Category Archives: National

Don’t sell the flag and the values it represents cheap

I’ve been trying to articulate the angst, disappointment and frustration about the framing of free speech/Trump issue, and so of course, I find what I need in the sports pages, where on most days lives a newspaper’s best writing and perspective. A quote from Kurt Warner:
 
“We have this narrative that these protests are contradictory to our flag and contradictory to our military,” Hall of Fame quarterback Kurt Warner said Sunday morning on the NFL Network. “I don’t see them that way. I see them as complementary to the ideals to the flag, to the military and what they fought for — the servicemen and women and what they fought for. I have not heard one player that has not been more than grateful to our military. This isn’t about that at all; it’s about standing up for the ideals of the flag.”
 
I can’t reconcile my understanding of the flag’s representation and the way the president and his supporters say how it MUST be seen. Any challenge to their idea is seen as unpatriotic, disrespectful and ungrateful. (And, Lord have mercy, there is so much “stuff” attached to that “ungrateful” characterization of black professional athletes.)
 
I see a lot of things when I look at the flag. I hear a lot of things when I hear the anthem. But based on what I hear from the president and others other the last few days, the flag is all about respecting veterans and first responders. That’s cheap and narrow.
 
We seem to be living in a moment of historic revisionism about a banner. Again.
 

Trump adds another twist to my hometown’s saga

jefferson-countySmithfield, Ohio: My hometown. My Mom’s hometown. Her father’s hometown. It had hopes for an Obama administration in 2008. Now it’s an example of Trump populism.

The photo with the Business Insider article, “A small town in Ohio holds clues to Trump victory,” shows the North and Main street sign. I had a wonderful childhood on North Street where Mom and Dad built a home more than 60 years ago.

The small town’s history has interesting twists and turns. It was a stop on the Underground Railroad. Quakers had a lot to do with that.

In Mom’s youth, there was a movie theater. It was segregated. Blacks had to sit in the balcony. Decades later her brother would become mayor.

Mom tells of the time some of her kin and their friends crashed a Klan rally. Whatever happened that night made it so my generation didn’t have to deal with that, at least not until I was in high school and some out-of-towner grand wizard threatened to hold a rally. My friends, mostly white, told me not to worry about it. The rally never happened.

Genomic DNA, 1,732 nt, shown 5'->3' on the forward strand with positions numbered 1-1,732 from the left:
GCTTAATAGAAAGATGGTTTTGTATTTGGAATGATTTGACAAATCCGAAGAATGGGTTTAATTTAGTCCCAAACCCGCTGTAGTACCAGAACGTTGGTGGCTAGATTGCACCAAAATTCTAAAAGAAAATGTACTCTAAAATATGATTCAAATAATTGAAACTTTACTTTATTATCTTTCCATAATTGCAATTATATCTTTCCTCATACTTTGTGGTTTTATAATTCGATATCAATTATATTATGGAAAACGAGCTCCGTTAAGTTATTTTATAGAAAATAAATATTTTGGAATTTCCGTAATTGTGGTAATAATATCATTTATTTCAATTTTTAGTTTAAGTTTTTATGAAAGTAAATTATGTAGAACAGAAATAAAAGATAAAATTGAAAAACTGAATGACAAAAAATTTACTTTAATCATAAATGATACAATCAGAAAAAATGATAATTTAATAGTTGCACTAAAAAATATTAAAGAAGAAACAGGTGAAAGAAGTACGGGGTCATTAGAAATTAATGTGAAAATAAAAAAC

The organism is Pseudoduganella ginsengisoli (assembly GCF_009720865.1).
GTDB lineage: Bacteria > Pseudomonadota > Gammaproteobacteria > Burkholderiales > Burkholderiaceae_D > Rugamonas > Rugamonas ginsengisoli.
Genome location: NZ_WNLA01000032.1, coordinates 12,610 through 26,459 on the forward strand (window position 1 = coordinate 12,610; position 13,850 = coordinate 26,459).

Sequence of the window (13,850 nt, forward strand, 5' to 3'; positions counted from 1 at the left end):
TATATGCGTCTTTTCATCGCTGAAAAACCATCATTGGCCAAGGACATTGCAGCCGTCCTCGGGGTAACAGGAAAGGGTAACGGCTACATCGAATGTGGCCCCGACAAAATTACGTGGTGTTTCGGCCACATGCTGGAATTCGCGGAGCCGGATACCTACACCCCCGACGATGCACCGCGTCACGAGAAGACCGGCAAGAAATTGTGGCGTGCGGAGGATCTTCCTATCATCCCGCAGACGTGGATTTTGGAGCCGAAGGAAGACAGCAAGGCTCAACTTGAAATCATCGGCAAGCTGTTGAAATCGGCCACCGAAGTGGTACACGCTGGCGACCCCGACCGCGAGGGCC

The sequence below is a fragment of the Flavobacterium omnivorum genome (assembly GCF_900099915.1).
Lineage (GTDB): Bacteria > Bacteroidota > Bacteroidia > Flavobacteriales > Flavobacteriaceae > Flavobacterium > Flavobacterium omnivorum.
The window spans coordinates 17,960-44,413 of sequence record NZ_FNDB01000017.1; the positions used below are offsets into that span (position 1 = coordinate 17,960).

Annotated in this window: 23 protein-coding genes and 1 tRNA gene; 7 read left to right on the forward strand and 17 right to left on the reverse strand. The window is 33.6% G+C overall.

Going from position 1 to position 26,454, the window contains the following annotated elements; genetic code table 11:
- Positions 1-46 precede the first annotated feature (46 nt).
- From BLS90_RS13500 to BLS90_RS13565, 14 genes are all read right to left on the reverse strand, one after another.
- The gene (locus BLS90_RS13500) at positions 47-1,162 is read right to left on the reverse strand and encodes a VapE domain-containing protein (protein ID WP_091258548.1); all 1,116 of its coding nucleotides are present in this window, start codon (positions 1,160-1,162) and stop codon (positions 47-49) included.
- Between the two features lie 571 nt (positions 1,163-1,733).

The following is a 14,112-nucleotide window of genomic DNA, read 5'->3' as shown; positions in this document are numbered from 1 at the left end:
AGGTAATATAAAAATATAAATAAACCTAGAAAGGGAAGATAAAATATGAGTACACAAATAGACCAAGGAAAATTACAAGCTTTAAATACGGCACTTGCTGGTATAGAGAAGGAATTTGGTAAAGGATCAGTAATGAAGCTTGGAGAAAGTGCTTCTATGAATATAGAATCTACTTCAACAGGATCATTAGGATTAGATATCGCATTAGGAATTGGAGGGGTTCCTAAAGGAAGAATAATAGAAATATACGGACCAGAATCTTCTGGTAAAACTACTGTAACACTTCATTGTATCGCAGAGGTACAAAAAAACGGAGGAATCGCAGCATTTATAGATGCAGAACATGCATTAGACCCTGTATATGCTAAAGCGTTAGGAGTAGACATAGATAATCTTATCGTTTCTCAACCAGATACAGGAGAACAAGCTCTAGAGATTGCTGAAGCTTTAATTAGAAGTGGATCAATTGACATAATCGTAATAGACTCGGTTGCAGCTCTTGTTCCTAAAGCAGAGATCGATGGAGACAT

There were several churches back in the day when the town was booming at about 1,000 people. Dad championed ecumenical services. Pastors delivered sermons at our church. Dad took the pulpit in theirs.

The town is surrounded by beautiful farmland. Fathers’ hard work in steel mills and coal mines put a lot of kids through college.

It’s a different place today. It has taken a turn for the worse. I’m so sorry about that.

I’m proud of you, Chief Brown

13592818_488406514687605_6018476988885338428_nDallas Police Chief David O. Brown is a profile in courage. He is so grounded in reality. I’ve enjoyed watching him lead. What he said about the impossible demands placed on police officers as quoted in the New York Times is truth in boldface. We have so much work to do.

“Every societal failure, we put it off on the cops to solve. Not enough mental health funding, let the cop handle it. Not enough drug addiction funding, let’s give it to the cops. Here in Dallas we got a loose dog problem. Let’s have the cops chase loose dogs. Schools fail, give it to the cops. Seventy percent of the African-American community is being raised by single women. Let’s give it to the cops to solve that as well.”

“Policing was never meant to solve all those problems,” he said.

Phoenix Indian School Legacy project inspires moves to the beat of a different drum

(Written by JDD Specialties for Terry Benelli, executive director of LISC Phoenix.)

Eskwel uma angkyahkya LISC.